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German government defends its position on eurozone debt crisis

As EU finance ministers prepare to meet in Brussels to finalize a bailout deal for Ireland before markets reopen on Monday, the German government is defending its handling of eurozone countries in financial difficulty.

Euro symbol

Germany is the biggest economy in the eurozone

Foreign minister Guido Westerwelle said on Saturday that Germany was not considering issuing eurozone bonds to counter Europe’s debt crisis. And Germany’s finance ministry said that Chancellor Angela Merkel had already ruled out the idea of issuing bonds.

Westerwelle and Merkel

Westerwelle and Merkel rejected the idea of eurozone bonds

But German news weekly Focus cited sources claiming that Germany might drop its objections to such bonds, if strict conditions for tougher sanctions on countries running up excessive deficits were imposed.

The solution would help troubled eurozone countries, including Greece, Ireland and Portugal, by bringing down their borrowing costs. But this means Germany could risk seeing its credit rating deteriorating, and would face higher interest rates.

Merkel wants a permanent mechanism

Merkel is facing tough questions at home as to whether Germany, Europe’s largest economy, should help European partners like Ireland out of financial crisis at the risk of damaging Germany’s solid financial reputation.

Merkel is calling for a permanent mechanism to replace the provisional European Stability Fund, a pot of money member states can draw on if they get into severe financial difficulties.

The provisional fund runs out in the summer of 2013. At an EU summit in December, Merkel is hoping to lay the foundation for a permanent system for dealing with such situations. Germany is stressing that private investors should also shoulder responsibility for financial insecurity.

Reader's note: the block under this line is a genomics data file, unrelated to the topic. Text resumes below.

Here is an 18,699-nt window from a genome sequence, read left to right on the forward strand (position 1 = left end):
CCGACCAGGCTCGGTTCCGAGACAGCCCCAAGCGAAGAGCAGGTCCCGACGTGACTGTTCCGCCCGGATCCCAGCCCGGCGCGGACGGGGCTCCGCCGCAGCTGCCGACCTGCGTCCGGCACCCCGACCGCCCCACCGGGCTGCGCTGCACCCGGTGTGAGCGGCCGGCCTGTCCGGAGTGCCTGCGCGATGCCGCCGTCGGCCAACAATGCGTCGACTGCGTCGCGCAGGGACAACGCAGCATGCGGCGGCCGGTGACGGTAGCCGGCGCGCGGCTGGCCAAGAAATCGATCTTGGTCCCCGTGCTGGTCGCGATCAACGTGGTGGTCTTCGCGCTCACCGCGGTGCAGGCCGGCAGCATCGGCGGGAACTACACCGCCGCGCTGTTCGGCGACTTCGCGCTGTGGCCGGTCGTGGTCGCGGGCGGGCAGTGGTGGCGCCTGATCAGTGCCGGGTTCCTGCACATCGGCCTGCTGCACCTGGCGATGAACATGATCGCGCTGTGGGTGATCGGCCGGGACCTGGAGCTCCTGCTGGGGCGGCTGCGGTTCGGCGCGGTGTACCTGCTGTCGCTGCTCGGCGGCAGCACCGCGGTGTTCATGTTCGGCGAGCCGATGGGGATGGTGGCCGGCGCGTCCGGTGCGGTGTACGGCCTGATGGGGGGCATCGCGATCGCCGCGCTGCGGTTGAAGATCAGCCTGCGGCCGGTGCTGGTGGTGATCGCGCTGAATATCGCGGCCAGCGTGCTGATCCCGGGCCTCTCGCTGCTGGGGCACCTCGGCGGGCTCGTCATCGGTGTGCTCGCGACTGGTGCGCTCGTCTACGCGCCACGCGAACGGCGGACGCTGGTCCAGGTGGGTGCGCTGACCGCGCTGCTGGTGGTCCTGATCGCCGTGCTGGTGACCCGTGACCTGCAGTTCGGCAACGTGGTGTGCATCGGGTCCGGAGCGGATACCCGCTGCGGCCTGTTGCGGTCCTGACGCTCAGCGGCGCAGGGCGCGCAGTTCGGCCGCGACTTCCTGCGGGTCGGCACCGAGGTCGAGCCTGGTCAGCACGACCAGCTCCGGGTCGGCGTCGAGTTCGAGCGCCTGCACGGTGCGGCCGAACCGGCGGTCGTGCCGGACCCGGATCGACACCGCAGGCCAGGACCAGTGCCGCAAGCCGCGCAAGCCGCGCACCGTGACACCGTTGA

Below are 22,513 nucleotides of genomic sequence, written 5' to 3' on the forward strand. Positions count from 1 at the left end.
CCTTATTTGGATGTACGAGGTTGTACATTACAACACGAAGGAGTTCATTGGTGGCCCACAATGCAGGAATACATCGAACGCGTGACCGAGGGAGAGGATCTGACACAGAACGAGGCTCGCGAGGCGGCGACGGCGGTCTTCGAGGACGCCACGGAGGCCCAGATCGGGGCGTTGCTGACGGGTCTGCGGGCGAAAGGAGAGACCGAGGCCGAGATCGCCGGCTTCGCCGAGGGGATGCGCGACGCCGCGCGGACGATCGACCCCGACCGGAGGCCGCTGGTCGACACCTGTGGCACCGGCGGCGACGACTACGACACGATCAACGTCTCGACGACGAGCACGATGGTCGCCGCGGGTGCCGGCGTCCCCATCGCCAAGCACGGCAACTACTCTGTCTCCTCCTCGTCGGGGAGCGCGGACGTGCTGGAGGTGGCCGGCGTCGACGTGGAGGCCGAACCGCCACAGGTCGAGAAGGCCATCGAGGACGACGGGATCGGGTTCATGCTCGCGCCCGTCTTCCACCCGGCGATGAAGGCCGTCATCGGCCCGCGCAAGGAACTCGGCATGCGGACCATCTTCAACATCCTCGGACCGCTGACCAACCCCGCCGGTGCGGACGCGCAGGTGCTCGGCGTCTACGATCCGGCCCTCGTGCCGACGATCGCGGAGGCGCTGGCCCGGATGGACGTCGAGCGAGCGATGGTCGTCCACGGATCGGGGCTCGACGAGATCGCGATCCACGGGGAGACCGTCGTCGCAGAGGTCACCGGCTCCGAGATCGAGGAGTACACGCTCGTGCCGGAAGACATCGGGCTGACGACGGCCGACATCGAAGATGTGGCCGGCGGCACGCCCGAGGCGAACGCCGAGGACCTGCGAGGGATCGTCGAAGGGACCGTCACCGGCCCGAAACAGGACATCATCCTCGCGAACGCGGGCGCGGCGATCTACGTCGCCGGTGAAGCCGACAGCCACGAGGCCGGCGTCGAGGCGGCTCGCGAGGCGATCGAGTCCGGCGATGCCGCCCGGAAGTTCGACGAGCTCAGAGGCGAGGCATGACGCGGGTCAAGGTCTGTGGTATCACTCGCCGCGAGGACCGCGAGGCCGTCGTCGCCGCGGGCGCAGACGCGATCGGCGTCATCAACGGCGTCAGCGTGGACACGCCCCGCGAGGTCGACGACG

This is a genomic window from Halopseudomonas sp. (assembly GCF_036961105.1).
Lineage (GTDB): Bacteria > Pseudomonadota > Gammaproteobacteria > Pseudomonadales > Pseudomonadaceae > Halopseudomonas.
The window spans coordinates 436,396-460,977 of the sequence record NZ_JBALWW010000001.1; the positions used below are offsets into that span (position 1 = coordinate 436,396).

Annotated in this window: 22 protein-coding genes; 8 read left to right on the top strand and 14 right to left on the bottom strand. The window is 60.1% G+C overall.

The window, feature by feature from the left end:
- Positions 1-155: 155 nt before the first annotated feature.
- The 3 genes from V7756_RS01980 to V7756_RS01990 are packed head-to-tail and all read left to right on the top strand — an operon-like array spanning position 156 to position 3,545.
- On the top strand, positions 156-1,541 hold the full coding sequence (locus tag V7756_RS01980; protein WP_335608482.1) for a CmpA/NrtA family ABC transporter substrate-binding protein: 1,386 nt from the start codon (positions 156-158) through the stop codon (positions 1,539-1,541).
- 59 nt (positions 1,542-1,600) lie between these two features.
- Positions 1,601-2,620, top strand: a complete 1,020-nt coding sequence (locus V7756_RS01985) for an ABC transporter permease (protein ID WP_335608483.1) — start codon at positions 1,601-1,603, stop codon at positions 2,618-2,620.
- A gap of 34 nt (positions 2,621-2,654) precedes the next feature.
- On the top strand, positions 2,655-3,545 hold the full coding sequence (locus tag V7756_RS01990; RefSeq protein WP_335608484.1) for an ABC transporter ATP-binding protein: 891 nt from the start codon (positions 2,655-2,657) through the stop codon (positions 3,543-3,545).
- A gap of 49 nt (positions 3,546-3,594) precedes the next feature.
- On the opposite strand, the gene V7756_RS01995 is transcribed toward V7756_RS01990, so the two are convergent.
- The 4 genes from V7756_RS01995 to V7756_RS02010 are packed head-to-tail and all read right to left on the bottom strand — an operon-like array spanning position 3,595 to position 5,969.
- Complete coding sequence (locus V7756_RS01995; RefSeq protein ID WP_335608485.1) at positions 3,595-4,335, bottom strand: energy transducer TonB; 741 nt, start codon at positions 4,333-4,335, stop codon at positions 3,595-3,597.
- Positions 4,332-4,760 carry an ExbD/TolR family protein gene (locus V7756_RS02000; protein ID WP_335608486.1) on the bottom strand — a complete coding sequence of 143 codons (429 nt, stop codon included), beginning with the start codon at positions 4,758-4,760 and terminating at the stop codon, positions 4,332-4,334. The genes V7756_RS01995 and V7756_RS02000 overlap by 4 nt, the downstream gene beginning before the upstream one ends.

Finance ministers converge on Brussels

EU finance ministers are expected to meet in Brussels on Sunday to finalize an aid plan for Ireland before markets open on Monday morning. Ministers will be asked to approve the bailout package, worth around 85 billion euros ($113 billion) in loans. Germany and France are urging a rapid conclusion to negotiations to put an end to uncertainty.

The EU and International Monetary Fund rescue plan is intended to stop the Irish debt crisis spreading to other countries in the eurozone.

German economy minister Rainer Bruederle gave his assurance that Ireland and Greece were the only eurozone countries that needed to draw on emergency financial aid.

He rejected the idea that other countries, specifically Spain and Portugal, were at risk, saying, "Spain and Portugal are doing everything in their power to keep their national finances in order."

Market trader

Ministers hope the euro will stabilize after the Ireland bailout

Is there enough money in the current fund?

Some in Europe have questioned whether the current mechanism for rescuing debt-ravaged countries in the eurozone is adequate. According to German news magazine Der Spiegel, Marco Buti, director general for Economic and Financial Affairs at the European Commission wants the existing 750-billion-euro stability fund to be increased, perhaps by double its current level.

However, German finance minister Wolfgang Schaeuble rejected the idea, saying that the current 750 billion euro fund was adequate.

But some economists are suggesting that there should be no limit on rescue deals for eurozone countries in financial trouble. Michael Burda of Berlin's Humboldt University told the Tagesspiegel newspaper that it was dangerous to name concrete figures.

"The EU should give an unlimited guarantee for the debts of member states… only then will the markets calm down," the economist said.

Author: Joanna Impey (AFP, AP, dpa, Reuters)
Editor: Ben Knight

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